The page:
Department of Justice Sues Taxpayer to Collect $3.5 Million in FBAR Penalties, Possibly Putting Dutch Bank ABN AMRO's Swiss Operations on IRS's Enforcement Radar

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Carl R. Zwerner of Miami, Florida, is facing nearly $3.5 million in civil penalties for failing to report a Swiss bank account, according to a lawsuit filed by the Justice Department (United States v. Zwerner, S.D. Fla., No. 1:13-cv-22082).

The lawsuit, filed on June 11, alleges that Zwerner failed to file Form TD F. 90-22.1, Report of Foreign Bank and Financial Accounts (FBAR), for an account at Dutch bank ABN AMRO’s Swiss operation from 2004 to 2007. Judging by the complaint, Zwerner appears to have put himself in the IRS’s cross hairs by doing a “quiet disclosure” of his account. In other words, he simply filed his delinquent FBARs and amended tax returns without entering the IRS’s voluntary disclosure program. Interestingly, he filed the first of the delinquent FBARs “on or about October 13, 2008,” which was before the IRS created the 2009 Offshore Voluntary Disclosure Program.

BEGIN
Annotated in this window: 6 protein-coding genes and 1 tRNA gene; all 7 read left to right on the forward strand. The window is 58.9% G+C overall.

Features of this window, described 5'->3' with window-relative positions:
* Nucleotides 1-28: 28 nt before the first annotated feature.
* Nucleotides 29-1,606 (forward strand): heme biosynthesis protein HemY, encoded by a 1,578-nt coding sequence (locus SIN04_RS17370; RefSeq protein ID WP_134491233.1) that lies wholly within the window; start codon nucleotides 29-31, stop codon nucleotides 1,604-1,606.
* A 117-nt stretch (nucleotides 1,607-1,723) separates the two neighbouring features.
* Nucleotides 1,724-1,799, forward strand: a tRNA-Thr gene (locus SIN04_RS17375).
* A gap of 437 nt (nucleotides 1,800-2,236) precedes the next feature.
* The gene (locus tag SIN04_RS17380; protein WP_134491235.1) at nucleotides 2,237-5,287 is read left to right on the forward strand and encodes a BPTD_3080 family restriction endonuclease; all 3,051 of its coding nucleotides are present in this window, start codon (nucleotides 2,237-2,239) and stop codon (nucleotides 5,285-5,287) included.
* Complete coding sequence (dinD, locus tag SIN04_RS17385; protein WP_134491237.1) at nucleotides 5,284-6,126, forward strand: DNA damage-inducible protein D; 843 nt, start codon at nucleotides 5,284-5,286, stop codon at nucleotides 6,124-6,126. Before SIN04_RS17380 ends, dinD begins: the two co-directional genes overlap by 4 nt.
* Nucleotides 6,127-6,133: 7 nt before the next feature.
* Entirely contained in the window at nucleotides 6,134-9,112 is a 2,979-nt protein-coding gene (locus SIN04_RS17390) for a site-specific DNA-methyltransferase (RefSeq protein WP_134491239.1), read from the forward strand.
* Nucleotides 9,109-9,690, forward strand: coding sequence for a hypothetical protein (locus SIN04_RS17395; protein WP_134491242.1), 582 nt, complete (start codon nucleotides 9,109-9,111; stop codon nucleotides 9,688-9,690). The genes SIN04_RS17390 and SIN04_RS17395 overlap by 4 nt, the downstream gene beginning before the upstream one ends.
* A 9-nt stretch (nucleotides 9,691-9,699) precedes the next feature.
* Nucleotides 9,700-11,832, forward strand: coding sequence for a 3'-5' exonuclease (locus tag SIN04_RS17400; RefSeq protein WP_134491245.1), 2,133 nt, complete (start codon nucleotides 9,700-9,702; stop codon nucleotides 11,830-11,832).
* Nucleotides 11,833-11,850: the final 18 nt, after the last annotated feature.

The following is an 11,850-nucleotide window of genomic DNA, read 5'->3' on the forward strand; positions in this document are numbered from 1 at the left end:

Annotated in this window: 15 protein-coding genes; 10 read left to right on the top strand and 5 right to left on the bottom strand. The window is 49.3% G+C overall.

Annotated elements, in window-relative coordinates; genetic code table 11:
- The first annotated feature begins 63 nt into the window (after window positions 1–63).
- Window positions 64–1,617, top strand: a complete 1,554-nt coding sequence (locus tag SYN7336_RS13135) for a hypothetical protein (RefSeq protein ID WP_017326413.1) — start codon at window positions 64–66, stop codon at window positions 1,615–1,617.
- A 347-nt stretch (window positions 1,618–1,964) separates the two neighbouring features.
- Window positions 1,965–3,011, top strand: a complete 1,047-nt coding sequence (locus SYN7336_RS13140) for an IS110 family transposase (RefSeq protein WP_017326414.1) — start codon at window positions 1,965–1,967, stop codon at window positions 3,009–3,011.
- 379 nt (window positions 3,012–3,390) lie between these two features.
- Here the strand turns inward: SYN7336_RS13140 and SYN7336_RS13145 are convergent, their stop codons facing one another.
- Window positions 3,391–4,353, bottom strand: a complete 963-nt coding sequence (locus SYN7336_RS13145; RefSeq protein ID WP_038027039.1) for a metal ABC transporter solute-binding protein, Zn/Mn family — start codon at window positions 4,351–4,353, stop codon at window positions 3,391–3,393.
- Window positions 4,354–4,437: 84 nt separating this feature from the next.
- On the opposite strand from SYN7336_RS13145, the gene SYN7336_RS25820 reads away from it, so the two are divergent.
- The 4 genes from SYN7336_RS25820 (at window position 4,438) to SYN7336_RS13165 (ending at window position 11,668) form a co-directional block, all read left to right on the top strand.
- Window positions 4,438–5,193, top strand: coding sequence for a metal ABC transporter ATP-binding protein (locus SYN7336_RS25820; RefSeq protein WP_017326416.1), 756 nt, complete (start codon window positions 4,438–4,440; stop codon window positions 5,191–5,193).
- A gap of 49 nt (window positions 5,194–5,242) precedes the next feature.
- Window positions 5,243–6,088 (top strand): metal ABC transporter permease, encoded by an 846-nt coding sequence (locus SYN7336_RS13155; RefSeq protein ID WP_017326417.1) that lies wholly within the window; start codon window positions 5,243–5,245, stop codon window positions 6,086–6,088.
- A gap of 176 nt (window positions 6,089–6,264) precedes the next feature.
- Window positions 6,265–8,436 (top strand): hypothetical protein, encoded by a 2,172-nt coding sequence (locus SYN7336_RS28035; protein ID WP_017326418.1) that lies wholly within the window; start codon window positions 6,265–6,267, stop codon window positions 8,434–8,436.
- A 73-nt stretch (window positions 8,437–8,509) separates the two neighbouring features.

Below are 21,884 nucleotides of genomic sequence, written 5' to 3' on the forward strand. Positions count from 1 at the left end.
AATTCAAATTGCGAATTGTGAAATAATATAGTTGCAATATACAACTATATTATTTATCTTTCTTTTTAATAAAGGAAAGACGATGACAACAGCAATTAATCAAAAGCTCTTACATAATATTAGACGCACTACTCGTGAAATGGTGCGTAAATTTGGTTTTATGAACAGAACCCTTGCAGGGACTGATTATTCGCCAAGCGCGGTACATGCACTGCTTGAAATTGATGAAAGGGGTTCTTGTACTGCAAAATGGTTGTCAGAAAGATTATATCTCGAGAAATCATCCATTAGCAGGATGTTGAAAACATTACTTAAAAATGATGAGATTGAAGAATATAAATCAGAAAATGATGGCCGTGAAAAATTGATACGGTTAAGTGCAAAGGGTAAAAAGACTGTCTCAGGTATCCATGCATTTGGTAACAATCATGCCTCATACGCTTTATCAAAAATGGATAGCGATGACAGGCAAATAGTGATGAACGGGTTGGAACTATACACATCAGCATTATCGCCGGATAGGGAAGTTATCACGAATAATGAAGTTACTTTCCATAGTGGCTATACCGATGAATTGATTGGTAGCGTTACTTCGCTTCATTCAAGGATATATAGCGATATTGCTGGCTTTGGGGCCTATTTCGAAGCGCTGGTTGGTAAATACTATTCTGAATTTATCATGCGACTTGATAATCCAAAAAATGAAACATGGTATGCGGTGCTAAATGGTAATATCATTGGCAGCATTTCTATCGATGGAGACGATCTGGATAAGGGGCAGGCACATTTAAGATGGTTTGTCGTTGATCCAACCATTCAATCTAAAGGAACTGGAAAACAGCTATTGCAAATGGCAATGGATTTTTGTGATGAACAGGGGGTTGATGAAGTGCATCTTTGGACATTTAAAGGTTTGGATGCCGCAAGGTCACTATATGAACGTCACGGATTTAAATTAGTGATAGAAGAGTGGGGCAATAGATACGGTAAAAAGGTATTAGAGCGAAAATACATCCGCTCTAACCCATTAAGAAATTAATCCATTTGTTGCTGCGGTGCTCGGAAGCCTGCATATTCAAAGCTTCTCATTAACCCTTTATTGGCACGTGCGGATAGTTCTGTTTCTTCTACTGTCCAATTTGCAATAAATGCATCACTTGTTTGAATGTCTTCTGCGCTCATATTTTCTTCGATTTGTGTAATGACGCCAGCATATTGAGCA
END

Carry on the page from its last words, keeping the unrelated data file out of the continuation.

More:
Zwerner bolstered the IRS’s argument that his failure to file was willful by holding the account in nominee names, including the Bond Foundation and the Livella Foundation.

The IRS appears to have asserted the 50% willful FBAR penalty against Zwerner for each year, resulting in a penalty that greatly exceeds the balance of the unreported account. It appears from the complaint that the highest balance in the account was $1.7 million. In contrast, the IRS asserted FBAR penalties of  $3,488,609.33, which the Department of Justice now seeks to reduce to judgment.

The action comes less than three weeks before a June 30 deadline for employees and officers to report signature authority over certain foreign financial accounts on the FBAR.